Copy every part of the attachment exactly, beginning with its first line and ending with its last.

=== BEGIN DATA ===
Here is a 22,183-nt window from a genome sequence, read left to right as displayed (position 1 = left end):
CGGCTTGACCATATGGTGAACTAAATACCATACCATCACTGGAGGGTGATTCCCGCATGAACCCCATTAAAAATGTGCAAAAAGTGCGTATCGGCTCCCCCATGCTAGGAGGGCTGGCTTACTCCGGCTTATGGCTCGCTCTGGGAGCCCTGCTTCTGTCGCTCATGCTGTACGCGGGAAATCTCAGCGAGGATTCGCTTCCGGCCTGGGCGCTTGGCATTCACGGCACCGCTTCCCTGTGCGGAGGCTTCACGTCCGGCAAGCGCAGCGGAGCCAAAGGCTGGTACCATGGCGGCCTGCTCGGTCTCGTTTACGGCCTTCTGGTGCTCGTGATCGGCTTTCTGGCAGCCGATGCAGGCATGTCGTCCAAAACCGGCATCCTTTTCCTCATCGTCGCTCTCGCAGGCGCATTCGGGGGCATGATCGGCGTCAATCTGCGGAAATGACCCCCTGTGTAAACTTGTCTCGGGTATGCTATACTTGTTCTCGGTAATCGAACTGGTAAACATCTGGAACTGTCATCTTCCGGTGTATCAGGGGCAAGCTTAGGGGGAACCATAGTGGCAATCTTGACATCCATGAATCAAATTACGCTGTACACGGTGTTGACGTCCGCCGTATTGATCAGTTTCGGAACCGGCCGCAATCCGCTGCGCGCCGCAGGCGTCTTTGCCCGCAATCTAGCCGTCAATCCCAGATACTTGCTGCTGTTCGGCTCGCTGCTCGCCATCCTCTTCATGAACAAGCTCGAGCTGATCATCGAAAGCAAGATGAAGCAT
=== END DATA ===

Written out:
Here is a 22,183-nt window from a genome sequence, read left to right as displayed (position 1 = left end):
CGGCTTGACCATATGGTGAACTAAATACCATACCATCACTGGAGGGTGATTCCCGCATGAACCCCATTAAAAATGTGCAAAAAGTGCGTATCGGCTCCCCCATGCTAGGAGGGCTGGCTTACTCCGGCTTATGGCTCGCTCTGGGAGCCCTGCTTCTGTCGCTCATGCTGTACGCGGGAAATCTCAGCGAGGATTCGCTTCCGGCCTGGGCGCTTGGCATTCACGGCACCGCTTCCCTGTGCGGAGGCTTCACGTCCGGCAAGCGCAGCGGAGCCAAAGGCTGGTACCATGGCGGCCTGCTCGGTCTCGTTTACGGCCTTCTGGTGCTCGTGATCGGCTTTCTGGCAGCCGATGCAGGCATGTCGTCCAAAACCGGCATCCTTTTCCTCATCGTCGCTCTCGCAGGCGCATTCGGGGGCATGATCGGCGTCAATCTGCGGAAATGACCCCCTGTGTAAACTTGTCTCGGGTATGCTATACTTGTTCTCGGTAATCGAACTGGTAAACATCTGGAACTGTCATCTTCCGGTGTATCAGGGGCAAGCTTAGGGGGAACCATAGTGGCAATCTTGACATCCATGAATCAAATTACGCTGTACACGGTGTTGACGTCCGCCGTATTGATCAGTTTCGGAACCGGCCGCAATCCGCTGCGCGCCGCAGGCGTCTTTGCCCGCAATCTAGCCGTCAATCCCAGATACTTGCTGCTGTTCGGCTCGCTGCTCGCCATCCTCTTCATGAACAAGCTCGAGCTGATCATCGAAAGCAAGATGAAGCAT